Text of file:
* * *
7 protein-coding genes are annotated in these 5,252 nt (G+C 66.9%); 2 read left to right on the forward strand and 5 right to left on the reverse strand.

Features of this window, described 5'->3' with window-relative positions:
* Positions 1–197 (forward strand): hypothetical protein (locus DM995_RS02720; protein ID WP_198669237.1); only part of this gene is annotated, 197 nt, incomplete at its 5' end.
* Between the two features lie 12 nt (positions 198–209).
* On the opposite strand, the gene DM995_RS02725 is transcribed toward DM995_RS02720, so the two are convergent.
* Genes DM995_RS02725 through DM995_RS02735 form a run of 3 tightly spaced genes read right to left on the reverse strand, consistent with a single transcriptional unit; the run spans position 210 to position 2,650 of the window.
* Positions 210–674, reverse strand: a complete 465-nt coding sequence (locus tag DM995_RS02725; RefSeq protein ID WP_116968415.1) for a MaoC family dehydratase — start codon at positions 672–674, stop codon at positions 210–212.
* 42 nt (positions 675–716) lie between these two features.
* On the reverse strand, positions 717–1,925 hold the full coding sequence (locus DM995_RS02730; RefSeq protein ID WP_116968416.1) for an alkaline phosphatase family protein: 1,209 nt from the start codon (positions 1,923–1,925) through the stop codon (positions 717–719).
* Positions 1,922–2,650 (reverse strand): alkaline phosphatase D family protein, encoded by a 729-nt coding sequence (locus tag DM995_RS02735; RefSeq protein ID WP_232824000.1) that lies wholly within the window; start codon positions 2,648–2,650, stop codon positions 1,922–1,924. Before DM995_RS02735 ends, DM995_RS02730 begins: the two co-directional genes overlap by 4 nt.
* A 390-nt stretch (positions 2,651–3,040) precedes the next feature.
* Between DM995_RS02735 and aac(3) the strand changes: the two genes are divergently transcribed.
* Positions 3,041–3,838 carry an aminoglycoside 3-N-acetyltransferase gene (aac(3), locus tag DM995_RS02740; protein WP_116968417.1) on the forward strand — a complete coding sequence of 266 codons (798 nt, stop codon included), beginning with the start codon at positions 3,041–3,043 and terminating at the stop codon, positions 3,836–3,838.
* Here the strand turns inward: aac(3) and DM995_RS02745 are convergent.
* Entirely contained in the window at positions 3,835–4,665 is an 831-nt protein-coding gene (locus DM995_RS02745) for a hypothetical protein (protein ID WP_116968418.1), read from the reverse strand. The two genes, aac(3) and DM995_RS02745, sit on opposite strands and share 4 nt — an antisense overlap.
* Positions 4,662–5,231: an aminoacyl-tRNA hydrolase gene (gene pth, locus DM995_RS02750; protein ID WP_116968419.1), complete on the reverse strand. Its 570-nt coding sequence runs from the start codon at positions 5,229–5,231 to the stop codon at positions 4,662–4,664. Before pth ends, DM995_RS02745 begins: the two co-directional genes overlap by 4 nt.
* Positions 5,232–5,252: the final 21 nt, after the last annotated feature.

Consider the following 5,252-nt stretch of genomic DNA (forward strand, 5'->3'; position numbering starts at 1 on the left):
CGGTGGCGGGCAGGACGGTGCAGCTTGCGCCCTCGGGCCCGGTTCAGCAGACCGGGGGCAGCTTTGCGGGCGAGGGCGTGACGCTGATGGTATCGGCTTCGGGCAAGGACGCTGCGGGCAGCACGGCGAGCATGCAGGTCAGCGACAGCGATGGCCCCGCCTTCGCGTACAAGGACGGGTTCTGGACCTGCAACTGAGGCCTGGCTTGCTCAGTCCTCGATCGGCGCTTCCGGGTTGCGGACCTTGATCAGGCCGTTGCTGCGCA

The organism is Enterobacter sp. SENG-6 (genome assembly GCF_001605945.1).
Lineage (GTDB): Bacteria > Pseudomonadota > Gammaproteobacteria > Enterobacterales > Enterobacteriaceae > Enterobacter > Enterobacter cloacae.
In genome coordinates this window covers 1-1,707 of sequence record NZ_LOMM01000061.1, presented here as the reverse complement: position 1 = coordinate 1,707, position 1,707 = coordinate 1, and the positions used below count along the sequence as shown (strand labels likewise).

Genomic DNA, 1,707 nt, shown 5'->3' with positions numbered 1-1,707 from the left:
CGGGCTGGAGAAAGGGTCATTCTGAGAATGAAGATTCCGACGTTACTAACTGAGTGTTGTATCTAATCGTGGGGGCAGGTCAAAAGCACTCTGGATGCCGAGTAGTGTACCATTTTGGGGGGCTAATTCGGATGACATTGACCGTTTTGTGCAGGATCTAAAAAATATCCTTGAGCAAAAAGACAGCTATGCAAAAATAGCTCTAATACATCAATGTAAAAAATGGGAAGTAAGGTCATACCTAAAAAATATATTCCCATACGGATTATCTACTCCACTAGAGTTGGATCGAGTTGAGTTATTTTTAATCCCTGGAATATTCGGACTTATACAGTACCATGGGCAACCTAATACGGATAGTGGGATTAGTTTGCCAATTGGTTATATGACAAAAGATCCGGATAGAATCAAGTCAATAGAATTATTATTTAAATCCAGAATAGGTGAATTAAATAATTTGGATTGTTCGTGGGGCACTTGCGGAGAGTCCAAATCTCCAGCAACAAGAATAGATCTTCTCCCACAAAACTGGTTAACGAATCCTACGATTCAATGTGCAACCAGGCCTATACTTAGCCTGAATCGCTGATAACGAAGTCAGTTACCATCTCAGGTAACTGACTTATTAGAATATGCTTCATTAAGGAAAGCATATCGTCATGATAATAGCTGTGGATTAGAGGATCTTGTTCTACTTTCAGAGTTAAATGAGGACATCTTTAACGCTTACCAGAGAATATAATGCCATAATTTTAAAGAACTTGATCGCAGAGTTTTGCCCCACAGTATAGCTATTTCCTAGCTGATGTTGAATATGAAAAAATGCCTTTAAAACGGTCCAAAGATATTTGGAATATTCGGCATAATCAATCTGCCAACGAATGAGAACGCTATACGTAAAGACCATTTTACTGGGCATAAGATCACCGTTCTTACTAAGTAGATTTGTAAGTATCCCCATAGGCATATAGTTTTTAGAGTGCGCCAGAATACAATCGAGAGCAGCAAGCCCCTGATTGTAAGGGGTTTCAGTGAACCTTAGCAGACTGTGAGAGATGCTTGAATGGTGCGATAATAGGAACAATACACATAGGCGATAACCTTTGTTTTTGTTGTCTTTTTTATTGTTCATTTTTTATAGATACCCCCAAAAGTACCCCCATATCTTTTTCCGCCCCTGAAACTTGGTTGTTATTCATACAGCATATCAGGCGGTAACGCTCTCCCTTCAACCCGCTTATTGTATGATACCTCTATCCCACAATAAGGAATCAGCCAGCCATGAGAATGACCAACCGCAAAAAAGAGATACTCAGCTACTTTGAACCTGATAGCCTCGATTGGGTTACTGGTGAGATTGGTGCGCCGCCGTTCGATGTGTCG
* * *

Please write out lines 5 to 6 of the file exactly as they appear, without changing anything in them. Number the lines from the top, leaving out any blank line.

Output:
* On the opposite strand, the gene DM995_RS02725 is transcribed toward DM995_RS02720, so the two are convergent.
* Genes DM995_RS02725 through DM995_RS02735 form a run of 3 tightly spaced genes read right to left on the reverse strand, consistent with a single transcriptional unit; the run spans position 210 to position 2,650 of the window.